Director of Iran’s ‘Salesman’ talks Oscar nomination, working in America

Farhadi won an Academy Award in that same category in 2012 for “A Separation. Iranian filmmaker Asghar Farhadi says the story that became “The Salesman” came to him in pieces over a period of years, only emerging as a compelling and suspenseful tale after he added a uniquely American — but also universal — ingredient to the mix.That his patience and his instincts were right is evident in the reception “The Salesman” has received from audiences and awards ceremonies alike, including on Tuesday an Oscar nomination for best foreign language film.

Because what’s unique to actors is that they can put themselves in the shoes of another, and they can play another’s part. “I had the story of this couple and the incident that befell them for many years,” he says by phone from Tehran with a translator helping the Farsi-speaking filmmaker chat with an English-speaking reporter in Southern California. “When I realized that they were actors, it was as though a great window opened up for me. “But I felt that a part of the story was empty, and I did not feel convinced by it.”He says he considered what their occupation might be, and it occurred to him that they might be actors.“This might go back to my own history in the theater and my wish to go back to the theater once again,” Farhadi says.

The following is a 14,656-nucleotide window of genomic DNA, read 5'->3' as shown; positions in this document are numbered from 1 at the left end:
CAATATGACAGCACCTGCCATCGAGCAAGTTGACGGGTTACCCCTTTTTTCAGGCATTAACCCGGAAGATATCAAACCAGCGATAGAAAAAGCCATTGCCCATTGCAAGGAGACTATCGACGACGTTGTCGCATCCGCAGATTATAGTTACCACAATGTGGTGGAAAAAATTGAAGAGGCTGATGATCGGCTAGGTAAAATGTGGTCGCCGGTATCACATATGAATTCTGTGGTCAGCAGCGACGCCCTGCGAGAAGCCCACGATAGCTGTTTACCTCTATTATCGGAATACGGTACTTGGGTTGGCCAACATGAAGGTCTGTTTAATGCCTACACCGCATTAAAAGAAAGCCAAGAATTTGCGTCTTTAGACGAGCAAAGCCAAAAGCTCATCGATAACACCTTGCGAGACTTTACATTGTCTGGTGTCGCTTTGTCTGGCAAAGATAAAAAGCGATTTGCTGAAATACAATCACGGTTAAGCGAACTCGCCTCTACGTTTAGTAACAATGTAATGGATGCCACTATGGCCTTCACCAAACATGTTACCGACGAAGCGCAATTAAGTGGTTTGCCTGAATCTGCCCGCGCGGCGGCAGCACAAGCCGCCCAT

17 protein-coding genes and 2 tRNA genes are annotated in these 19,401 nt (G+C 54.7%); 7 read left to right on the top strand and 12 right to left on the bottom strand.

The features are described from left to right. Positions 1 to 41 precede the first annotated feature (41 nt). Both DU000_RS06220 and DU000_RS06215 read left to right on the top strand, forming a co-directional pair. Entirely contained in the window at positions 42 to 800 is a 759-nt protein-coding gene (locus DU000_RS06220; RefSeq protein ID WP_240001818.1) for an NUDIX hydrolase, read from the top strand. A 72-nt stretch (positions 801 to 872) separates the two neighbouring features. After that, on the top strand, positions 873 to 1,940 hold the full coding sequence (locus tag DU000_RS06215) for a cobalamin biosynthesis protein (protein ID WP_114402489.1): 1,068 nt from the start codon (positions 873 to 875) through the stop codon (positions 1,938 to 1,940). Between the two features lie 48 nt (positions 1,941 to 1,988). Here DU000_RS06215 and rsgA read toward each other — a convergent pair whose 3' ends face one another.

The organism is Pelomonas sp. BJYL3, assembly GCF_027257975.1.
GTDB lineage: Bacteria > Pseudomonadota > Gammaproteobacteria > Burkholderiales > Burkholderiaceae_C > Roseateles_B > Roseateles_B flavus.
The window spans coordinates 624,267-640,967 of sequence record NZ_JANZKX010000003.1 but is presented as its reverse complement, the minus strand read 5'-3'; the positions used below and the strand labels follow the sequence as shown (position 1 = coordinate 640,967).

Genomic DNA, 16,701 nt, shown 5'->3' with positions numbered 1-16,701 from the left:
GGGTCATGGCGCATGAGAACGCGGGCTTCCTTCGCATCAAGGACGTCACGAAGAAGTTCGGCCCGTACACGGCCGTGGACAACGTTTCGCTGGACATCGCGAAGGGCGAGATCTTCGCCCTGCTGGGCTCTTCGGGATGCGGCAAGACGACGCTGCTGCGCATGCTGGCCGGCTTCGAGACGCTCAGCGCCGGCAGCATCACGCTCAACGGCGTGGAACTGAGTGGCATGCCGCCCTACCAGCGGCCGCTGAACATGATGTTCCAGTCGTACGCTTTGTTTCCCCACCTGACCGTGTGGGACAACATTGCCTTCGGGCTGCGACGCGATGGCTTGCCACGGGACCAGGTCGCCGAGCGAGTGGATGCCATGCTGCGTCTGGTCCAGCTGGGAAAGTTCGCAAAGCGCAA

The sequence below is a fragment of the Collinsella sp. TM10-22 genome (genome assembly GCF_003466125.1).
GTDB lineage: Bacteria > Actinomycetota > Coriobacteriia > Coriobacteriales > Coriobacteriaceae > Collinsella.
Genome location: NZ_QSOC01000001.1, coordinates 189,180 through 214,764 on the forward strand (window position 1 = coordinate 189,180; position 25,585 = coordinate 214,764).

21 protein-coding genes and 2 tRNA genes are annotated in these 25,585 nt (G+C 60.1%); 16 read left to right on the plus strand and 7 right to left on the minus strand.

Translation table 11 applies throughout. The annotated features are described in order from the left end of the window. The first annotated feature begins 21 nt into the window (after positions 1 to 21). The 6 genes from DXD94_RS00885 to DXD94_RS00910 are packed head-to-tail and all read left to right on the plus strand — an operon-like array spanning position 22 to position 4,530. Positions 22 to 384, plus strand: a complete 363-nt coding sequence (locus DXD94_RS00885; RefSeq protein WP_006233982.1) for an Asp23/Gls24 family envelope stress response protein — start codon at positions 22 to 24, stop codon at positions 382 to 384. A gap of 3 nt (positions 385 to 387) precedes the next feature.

“I asked myself, ‘Could they put themselves in the place of that old man who came into their house?’ And then I was also looking for a play that could reinforce this theme.“I read a great number of plays until I reached Arthur Miller’s ‘Death of a Salesman,’ and it was though that empty part of the story was suddenly filled in, and I became very excited to make this film,” Farhadi says.He had read the play more than 20 years earlier as a theater student at university and says “Death of a Salesman” is a much-loved play in Iran with productions staged there every few years.
“The Salesman” is the story of Emad and Rana, a married couple who are actors in an Iranian production of American playwright Arthur Miller’s “Death of a Salesman.” The film builds slowly, introducing their lives and those of the cast around them. But after something bad happens to Rana at home one day, the ways in which she and Emad react send events hurtling in an unpredictable and dangerously life-changing direction.In the beginning, though, Farhadi says all he had in mind was a married couple and the triggering incident, and that wasn’t working.